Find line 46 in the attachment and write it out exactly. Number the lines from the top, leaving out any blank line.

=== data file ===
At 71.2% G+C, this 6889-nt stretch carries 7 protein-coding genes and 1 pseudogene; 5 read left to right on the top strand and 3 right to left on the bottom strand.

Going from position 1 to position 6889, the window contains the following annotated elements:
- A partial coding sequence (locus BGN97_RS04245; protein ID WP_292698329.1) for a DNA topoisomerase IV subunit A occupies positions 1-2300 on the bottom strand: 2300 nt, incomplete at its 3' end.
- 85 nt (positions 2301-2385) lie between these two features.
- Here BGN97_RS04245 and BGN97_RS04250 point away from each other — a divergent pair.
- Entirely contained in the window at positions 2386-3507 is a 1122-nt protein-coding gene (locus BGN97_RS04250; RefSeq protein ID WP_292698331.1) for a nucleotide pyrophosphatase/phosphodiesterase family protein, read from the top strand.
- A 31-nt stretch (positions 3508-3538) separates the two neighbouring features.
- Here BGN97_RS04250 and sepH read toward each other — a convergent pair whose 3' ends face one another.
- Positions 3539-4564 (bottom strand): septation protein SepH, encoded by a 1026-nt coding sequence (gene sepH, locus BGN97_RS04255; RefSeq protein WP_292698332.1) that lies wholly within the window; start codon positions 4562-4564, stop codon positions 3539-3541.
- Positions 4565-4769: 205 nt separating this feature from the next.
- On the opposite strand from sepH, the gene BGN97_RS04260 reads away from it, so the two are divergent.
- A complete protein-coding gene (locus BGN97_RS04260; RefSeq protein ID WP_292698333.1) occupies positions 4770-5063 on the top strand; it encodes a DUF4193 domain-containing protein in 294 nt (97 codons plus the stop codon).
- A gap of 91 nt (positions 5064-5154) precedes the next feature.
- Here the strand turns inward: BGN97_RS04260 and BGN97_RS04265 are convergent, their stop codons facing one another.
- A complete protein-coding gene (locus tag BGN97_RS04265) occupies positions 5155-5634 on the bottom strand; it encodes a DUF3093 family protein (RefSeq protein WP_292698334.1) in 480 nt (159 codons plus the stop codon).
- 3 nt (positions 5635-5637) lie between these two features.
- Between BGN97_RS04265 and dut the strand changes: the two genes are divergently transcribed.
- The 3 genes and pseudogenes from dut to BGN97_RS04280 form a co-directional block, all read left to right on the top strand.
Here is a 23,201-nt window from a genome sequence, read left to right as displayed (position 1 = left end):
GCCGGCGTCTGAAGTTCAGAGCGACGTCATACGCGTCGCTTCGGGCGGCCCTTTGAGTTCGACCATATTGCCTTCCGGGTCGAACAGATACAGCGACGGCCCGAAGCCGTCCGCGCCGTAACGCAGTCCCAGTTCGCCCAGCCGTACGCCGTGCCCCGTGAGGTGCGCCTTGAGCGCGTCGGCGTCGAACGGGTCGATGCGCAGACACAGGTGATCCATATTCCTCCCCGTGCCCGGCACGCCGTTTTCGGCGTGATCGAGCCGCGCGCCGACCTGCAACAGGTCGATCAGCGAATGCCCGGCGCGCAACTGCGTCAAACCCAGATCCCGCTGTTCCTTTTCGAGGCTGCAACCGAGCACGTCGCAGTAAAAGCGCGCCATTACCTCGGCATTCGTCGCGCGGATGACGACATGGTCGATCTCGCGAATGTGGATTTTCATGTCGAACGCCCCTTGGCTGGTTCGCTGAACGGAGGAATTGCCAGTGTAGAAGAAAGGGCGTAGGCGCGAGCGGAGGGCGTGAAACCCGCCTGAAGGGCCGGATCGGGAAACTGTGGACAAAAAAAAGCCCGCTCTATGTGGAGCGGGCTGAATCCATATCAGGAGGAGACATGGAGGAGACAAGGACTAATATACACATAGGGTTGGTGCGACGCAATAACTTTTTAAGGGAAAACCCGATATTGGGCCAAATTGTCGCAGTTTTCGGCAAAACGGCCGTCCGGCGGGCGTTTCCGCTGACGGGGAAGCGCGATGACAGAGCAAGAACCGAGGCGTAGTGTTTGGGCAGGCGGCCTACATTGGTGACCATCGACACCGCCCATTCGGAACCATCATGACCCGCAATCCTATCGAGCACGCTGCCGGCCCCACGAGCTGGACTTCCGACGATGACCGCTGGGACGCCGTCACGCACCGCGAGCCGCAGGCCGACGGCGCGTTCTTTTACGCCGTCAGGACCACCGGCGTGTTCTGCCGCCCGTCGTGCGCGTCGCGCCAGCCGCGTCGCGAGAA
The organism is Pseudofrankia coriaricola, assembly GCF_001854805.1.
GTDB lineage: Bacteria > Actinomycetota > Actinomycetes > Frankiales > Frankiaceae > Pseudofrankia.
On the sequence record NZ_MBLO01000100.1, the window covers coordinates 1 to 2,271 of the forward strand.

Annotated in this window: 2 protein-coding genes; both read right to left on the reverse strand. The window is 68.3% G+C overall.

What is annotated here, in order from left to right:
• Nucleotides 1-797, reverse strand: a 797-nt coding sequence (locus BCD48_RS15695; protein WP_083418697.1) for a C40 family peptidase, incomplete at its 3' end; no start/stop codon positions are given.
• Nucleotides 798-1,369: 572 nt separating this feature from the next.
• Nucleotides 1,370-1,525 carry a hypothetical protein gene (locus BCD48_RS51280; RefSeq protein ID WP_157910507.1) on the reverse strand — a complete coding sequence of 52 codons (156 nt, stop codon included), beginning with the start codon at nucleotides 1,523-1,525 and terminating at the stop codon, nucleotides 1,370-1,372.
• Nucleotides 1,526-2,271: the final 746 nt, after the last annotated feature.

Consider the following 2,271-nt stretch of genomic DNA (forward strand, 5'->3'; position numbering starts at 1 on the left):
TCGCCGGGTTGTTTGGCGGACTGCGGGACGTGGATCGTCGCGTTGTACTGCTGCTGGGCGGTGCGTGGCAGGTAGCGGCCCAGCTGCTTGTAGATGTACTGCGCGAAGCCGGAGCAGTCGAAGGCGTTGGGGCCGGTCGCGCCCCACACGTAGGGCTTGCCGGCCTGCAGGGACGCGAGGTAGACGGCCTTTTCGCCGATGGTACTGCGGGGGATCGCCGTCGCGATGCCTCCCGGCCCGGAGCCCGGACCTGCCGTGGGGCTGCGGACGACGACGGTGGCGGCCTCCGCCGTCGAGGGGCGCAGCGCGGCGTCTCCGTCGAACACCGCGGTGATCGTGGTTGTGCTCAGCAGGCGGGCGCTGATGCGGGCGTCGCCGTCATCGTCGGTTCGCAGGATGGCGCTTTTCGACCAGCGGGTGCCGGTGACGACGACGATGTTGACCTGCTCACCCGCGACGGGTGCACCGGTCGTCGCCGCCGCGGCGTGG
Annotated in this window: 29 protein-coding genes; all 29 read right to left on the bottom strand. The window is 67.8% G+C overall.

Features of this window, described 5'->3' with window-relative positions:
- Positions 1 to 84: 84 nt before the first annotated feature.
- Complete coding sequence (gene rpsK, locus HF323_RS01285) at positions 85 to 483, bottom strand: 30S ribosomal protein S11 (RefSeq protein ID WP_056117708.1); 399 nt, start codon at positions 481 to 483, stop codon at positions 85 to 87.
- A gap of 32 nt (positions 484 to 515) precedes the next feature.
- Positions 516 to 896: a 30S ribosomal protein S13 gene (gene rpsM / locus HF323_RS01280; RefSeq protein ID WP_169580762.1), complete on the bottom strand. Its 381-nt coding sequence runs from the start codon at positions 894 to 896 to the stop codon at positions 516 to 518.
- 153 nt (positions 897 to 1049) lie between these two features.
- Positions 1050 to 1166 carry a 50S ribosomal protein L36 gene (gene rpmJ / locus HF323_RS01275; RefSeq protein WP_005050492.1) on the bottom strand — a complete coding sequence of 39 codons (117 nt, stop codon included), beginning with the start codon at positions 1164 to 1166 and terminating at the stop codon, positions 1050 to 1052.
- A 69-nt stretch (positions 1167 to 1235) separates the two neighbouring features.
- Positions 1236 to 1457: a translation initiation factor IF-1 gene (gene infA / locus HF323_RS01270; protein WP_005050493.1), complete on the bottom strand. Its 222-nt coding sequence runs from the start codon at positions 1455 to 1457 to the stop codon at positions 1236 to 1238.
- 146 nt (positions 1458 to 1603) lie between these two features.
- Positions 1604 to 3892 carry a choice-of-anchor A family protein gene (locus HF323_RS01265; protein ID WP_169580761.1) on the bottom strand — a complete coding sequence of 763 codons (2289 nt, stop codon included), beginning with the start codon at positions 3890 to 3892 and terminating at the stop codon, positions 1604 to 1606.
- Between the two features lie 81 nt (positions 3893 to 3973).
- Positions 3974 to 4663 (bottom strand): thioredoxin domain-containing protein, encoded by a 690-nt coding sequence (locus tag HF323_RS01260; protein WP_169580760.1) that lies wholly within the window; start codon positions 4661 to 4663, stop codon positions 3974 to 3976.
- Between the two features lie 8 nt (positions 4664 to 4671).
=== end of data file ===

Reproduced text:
- Between the two features lie 8 nt (positions 4664 to 4671).